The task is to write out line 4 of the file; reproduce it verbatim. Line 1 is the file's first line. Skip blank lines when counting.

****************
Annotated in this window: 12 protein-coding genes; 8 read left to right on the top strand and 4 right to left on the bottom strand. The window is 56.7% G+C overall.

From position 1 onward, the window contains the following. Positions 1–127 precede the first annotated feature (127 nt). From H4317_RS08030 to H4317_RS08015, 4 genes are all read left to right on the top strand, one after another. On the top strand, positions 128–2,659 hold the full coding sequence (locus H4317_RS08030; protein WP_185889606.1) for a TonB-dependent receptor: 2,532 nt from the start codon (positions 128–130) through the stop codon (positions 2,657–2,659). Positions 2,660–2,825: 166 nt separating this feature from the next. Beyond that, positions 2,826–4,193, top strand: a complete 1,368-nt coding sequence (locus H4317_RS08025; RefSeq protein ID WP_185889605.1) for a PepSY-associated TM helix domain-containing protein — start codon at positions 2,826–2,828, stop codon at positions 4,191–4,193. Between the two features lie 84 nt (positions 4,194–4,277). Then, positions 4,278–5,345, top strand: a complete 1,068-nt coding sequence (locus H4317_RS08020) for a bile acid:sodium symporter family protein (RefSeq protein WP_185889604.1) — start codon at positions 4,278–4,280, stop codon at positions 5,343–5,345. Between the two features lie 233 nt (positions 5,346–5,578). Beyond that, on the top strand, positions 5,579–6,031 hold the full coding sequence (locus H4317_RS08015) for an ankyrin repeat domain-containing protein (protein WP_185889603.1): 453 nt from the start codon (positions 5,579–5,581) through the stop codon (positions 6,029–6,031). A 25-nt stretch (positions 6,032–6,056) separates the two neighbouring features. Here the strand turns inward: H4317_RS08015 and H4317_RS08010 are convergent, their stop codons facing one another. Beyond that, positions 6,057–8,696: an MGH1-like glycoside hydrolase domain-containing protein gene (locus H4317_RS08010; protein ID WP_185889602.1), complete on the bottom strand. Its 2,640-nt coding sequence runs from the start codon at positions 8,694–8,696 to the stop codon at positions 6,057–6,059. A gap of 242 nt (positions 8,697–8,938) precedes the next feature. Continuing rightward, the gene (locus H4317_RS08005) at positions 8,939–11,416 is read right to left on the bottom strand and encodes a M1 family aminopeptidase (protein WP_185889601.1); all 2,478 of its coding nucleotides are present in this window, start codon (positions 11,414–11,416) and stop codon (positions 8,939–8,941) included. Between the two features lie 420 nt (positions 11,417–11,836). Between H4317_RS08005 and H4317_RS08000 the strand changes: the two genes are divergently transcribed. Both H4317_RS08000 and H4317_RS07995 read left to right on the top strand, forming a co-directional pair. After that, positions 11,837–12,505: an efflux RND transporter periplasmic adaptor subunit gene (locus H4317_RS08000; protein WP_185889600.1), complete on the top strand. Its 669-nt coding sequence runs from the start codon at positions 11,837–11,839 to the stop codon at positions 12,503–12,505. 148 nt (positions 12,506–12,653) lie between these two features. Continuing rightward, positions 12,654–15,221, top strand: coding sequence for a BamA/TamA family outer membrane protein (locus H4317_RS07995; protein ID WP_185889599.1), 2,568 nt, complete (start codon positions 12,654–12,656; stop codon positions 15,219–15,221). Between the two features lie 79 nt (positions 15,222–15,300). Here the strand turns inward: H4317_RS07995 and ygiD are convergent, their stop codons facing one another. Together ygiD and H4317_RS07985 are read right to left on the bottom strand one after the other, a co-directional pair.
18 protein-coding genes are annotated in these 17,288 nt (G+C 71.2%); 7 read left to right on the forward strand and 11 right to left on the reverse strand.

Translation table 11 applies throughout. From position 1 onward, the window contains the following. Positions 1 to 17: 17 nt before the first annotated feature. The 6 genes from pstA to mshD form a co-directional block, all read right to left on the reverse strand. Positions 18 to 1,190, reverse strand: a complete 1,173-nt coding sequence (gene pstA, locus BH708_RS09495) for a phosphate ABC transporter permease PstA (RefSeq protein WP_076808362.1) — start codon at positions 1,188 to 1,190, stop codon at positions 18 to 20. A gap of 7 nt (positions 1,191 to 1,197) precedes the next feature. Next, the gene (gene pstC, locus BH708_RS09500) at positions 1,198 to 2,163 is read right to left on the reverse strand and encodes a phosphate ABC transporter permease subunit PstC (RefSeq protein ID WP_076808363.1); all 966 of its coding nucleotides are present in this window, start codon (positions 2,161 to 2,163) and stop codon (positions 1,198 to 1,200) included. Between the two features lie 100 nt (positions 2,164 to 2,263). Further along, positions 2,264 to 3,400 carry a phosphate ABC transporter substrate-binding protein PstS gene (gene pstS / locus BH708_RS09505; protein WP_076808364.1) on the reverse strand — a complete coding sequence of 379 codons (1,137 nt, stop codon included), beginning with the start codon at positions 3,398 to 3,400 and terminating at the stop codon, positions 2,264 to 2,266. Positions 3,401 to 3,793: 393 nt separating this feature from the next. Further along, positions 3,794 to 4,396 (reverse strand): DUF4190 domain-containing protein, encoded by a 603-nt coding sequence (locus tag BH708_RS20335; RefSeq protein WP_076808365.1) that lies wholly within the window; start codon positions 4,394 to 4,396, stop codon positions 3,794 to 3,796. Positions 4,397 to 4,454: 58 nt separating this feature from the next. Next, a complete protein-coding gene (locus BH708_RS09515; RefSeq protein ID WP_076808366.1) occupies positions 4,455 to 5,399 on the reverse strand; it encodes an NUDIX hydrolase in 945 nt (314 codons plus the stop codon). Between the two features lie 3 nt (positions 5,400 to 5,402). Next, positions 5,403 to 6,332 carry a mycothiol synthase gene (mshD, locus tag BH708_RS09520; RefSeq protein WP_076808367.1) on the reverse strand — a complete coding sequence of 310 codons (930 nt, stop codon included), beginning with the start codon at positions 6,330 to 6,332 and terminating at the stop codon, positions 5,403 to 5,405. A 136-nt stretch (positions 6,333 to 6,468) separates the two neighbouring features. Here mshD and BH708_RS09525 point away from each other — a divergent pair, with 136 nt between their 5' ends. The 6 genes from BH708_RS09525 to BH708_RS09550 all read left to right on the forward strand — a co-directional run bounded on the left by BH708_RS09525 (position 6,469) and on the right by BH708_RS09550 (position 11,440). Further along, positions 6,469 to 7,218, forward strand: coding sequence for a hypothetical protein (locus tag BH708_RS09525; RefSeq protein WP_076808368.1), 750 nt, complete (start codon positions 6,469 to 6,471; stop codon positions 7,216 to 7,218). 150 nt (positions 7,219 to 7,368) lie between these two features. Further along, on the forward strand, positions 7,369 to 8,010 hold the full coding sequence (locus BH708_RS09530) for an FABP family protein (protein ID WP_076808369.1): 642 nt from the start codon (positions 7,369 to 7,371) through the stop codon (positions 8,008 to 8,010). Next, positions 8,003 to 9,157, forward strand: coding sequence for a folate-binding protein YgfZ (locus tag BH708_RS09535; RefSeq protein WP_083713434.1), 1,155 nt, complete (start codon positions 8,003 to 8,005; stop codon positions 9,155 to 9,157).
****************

Translation table 11 applies throughout. From position 1 onward, the window contains the following. Positions 1 to 17: 17 nt before the first annotated feature. The 6 genes from pstA to mshD form a co-directional block, all read right to left on the reverse strand. Positions 18 to 1,190, reverse strand: a complete 1,173-nt coding sequence (gene pstA, locus BH708_RS09495) for a phosphate ABC transporter permease PstA (RefSeq protein WP_076808362.1) — start codon at positions 1,188 to 1,190, stop codon at positions 18 to 20. A gap of 7 nt (positions 1,191 to 1,197) precedes the next feature. Next, the gene (gene pstC, locus BH708_RS09500) at positions 1,198 to 2,163 is read right to left on the reverse strand and encodes a phosphate ABC transporter permease subunit PstC (RefSeq protein ID WP_076808363.1); all 966 of its coding nucleotides are present in this window, start codon (positions 2,161 to 2,163) and stop codon (positions 1,198 to 1,200) included. Between the two features lie 100 nt (positions 2,164 to 2,263). Further along, positions 2,264 to 3,400 carry a phosphate ABC transporter substrate-binding protein PstS gene (gene pstS / locus BH708_RS09505; protein WP_076808364.1) on the reverse strand — a complete coding sequence of 379 codons (1,137 nt, stop codon included), beginning with the start codon at positions 3,398 to 3,400 and terminating at the stop codon, positions 2,264 to 2,266. Positions 3,401 to 3,793: 393 nt separating this feature from the next. Further along, positions 3,794 to 4,396 (reverse strand): DUF4190 domain-containing protein, encoded by a 603-nt coding sequence (locus tag BH708_RS20335; RefSeq protein WP_076808365.1) that lies wholly within the window; start codon positions 4,394 to 4,396, stop codon positions 3,794 to 3,796. Positions 4,397 to 4,454: 58 nt separating this feature from the next. Next, a complete protein-coding gene (locus BH708_RS09515; RefSeq protein ID WP_076808366.1) occupies positions 4,455 to 5,399 on the reverse strand; it encodes an NUDIX hydrolase in 945 nt (314 codons plus the stop codon). Between the two features lie 3 nt (positions 5,400 to 5,402). Next, positions 5,403 to 6,332 carry a mycothiol synthase gene (mshD, locus tag BH708_RS09520; RefSeq protein WP_076808367.1) on the reverse strand — a complete coding sequence of 310 codons (930 nt, stop codon included), beginning with the start codon at positions 6,330 to 6,332 and terminating at the stop codon, positions 5,403 to 5,405. A 136-nt stretch (positions 6,333 to 6,468) separates the two neighbouring features. Here mshD and BH708_RS09525 point away from each other — a divergent pair, with 136 nt between their 5' ends. The 6 genes from BH708_RS09525 to BH708_RS09550 all read left to right on the forward strand — a co-directional run bounded on the left by BH708_RS09525 (position 6,469) and on the right by BH708_RS09550 (position 11,440). Further along, positions 6,469 to 7,218, forward strand: coding sequence for a hypothetical protein (locus tag BH708_RS09525; RefSeq protein WP_076808368.1), 750 nt, complete (start codon positions 6,469 to 6,471; stop codon positions 7,216 to 7,218). 150 nt (positions 7,219 to 7,368) lie between these two features. Further along, on the forward strand, positions 7,369 to 8,010 hold the full coding sequence (locus BH708_RS09530) for an FABP family protein (protein ID WP_076808369.1): 642 nt from the start codon (positions 7,369 to 7,371) through the stop codon (positions 8,008 to 8,010). Next, positions 8,003 to 9,157, forward strand: coding sequence for a folate-binding protein YgfZ (locus tag BH708_RS09535; RefSeq protein WP_083713434.1), 1,155 nt, complete (start codon positions 8,003 to 8,005; stop codon positions 9,155 to 9,157).